IRVING, Texas – Entering his second season with the Cowboys, Brice Butler has a much better idea of what to expect in 2016 – and that pertains to far more than just football.
It's easy to forget now, after the turbulent 2015 season that saw the Cowboys finish 4-12, but Butler's induction to the organization was a trial by fire. After being acquired in a trade just two days after Dez Bryant broke his foot, Butler spent most of the season adapting on the fly.
"With the trade and all of that, it's a lot of stress that – you don't think of it, because you feel like you're ok, but really that's a lot of stress," he said. "You lose your job, then you find out you've got a job, then you fly somewhere else and then you come here and it's hot as crap."
The climate was an obvious adjustment for a guy coming from Oakland, where Butler said the Raiders practice in 65-degree weather. On top of that, there was the little task of replacing Bryant, whose injury left the Cowboys without their primary touchdown threat.
"One of the challenges with players when they come into your team during the regular season is they don't have a real foundation with you," said Cowboys coach Jason Garrett. "They're kind of picking things up on the run and they're learning game plans and they're learning your system as you're getting ready to play a game."
Of course, as Cowboys fans should remember, Butler had a limited chance to make an impact. He played half of one game before Tony Romo went down with a broken collarbone. Two weeks later, he suffered his own setback when he strained his hamstring on an electrifying, 67-yard reception in New Orleans.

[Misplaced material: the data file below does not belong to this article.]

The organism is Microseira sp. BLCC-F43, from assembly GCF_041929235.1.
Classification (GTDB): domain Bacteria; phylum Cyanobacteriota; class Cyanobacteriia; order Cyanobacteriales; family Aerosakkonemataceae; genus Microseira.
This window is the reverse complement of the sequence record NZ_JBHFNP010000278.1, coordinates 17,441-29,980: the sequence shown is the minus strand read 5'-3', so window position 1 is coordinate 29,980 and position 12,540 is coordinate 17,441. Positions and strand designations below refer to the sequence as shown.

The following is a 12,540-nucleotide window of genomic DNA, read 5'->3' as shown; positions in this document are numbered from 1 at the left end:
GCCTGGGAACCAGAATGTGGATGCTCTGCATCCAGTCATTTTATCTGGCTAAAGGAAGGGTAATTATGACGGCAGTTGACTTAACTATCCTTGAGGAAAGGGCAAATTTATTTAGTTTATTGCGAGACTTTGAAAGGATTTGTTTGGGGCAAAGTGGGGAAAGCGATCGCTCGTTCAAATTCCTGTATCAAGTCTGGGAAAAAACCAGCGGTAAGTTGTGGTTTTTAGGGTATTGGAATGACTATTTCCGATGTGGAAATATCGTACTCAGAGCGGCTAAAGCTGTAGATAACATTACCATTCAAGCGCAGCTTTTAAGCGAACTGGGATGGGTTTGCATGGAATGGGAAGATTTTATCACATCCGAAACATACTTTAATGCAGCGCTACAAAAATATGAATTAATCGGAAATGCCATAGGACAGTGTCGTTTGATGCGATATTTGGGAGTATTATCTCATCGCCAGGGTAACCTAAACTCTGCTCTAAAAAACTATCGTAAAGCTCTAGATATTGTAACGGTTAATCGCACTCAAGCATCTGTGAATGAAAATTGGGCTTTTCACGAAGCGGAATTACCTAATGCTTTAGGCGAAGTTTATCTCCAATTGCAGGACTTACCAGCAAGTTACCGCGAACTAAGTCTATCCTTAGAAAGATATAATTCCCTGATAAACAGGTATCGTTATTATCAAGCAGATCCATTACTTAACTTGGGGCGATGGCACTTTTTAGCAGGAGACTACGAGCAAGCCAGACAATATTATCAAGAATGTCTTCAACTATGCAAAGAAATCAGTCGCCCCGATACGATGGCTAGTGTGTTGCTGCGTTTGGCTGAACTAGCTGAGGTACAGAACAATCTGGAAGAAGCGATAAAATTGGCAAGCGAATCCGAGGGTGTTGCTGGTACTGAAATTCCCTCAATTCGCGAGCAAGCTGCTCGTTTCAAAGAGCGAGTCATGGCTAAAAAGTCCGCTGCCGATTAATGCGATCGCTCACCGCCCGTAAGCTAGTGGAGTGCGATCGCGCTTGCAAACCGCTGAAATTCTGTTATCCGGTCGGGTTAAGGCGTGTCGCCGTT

Asked if that big reception against the Saints personified his style of play, Butler grimaced.
"Yeah and no, because I got hurt in the play," he said. "If I was healthy I would have scored, so I'd say 50-50 – yes and no."
It took Butler the better part of two months to regain his form after injuring the hamstring. He made two catches in the Week 6 loss to the Giants but re-aggravated the injury. He didn't receive another opportunity until late in the season, when he totaled nine grabs for 150 yards over the final three weeks of the season.
"Clearly he has some ability to make some plays," Garrett said. "It's just going to be good to get him back into the offseason program and lay the foundation with our strength and conditioning staff, but also with the system, knowing how we do things starting from ground zero."
That foundation was what Butler stressed the most in talking about his offseason. Whereas last year he was fighting to keep pace with the schedule, he can now focus on concepts and building blocks.
"I get to learn the offense, like the philosophies and what the coaches want, rather than just learning the gameplan – what we're running against this team, what we're running against that team," he said. "Now I get to learn why we do certain things, so it's actually been big."
The result is that he's faced with a big opportunity in his second season. The Cowboys haven't done much to address the receiver position in recent seasons. The result is that, other than Bryant and Cole Beasley, they don't have significant resources invested in the position beyond 2016.
"It's a strong group, man," Butler said. "I feel like, if we're all doing what we're capable of, we can be a highly potent, air raid. We've just got to go out there and do it."
That includes Butler, who himself enters a contract year knowing that, after showing some flashes of promise, it's time to deliver.
"For me, I've got to stay healthy," he said. "I can't really say anything unless I'm out there playing. I've got to be available."